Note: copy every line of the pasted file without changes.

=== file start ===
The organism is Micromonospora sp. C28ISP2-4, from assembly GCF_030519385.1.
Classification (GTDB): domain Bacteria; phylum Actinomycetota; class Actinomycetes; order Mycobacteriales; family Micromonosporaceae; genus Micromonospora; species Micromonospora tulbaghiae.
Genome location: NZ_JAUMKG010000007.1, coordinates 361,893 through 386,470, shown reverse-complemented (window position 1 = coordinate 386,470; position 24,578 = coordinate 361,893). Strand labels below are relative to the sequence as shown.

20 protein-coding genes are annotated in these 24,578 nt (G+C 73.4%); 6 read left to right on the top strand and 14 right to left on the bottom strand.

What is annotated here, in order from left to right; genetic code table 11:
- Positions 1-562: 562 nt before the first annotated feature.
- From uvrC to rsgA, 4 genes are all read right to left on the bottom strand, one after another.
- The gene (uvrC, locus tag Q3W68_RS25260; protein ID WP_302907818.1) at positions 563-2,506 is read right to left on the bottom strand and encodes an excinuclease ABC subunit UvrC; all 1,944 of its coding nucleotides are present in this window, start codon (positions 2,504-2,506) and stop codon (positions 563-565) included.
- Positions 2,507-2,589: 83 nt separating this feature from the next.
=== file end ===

The organism is Micromonospora sp. C28ISP2-4, from assembly GCF_030519385.1.
Classification (GTDB): domain Bacteria; phylum Actinomycetota; class Actinomycetes; order Mycobacteriales; family Micromonosporaceae; genus Micromonospora; species Micromonospora tulbaghiae.
Genome location: NZ_JAUMKG010000007.1, coordinates 361,893 through 386,470, shown reverse-complemented (window position 1 = coordinate 386,470; position 24,578 = coordinate 361,893). Strand labels below are relative to the sequence as shown.

20 protein-coding genes are annotated in these 24,578 nt (G+C 73.4%); 6 read left to right on the top strand and 14 right to left on the bottom strand.

What is annotated here, in order from left to right; genetic code table 11:
- Positions 1-562: 562 nt before the first annotated feature.
- From uvrC to rsgA, 4 genes are all read right to left on the bottom strand, one after another.
- The gene (uvrC, locus tag Q3W68_RS25260; protein ID WP_302907818.1) at positions 563-2,506 is read right to left on the bottom strand and encodes an excinuclease ABC subunit UvrC; all 1,944 of its coding nucleotides are present in this window, start codon (positions 2,504-2,506) and stop codon (positions 563-565) included.
- Positions 2,507-2,589: 83 nt separating this feature from the next.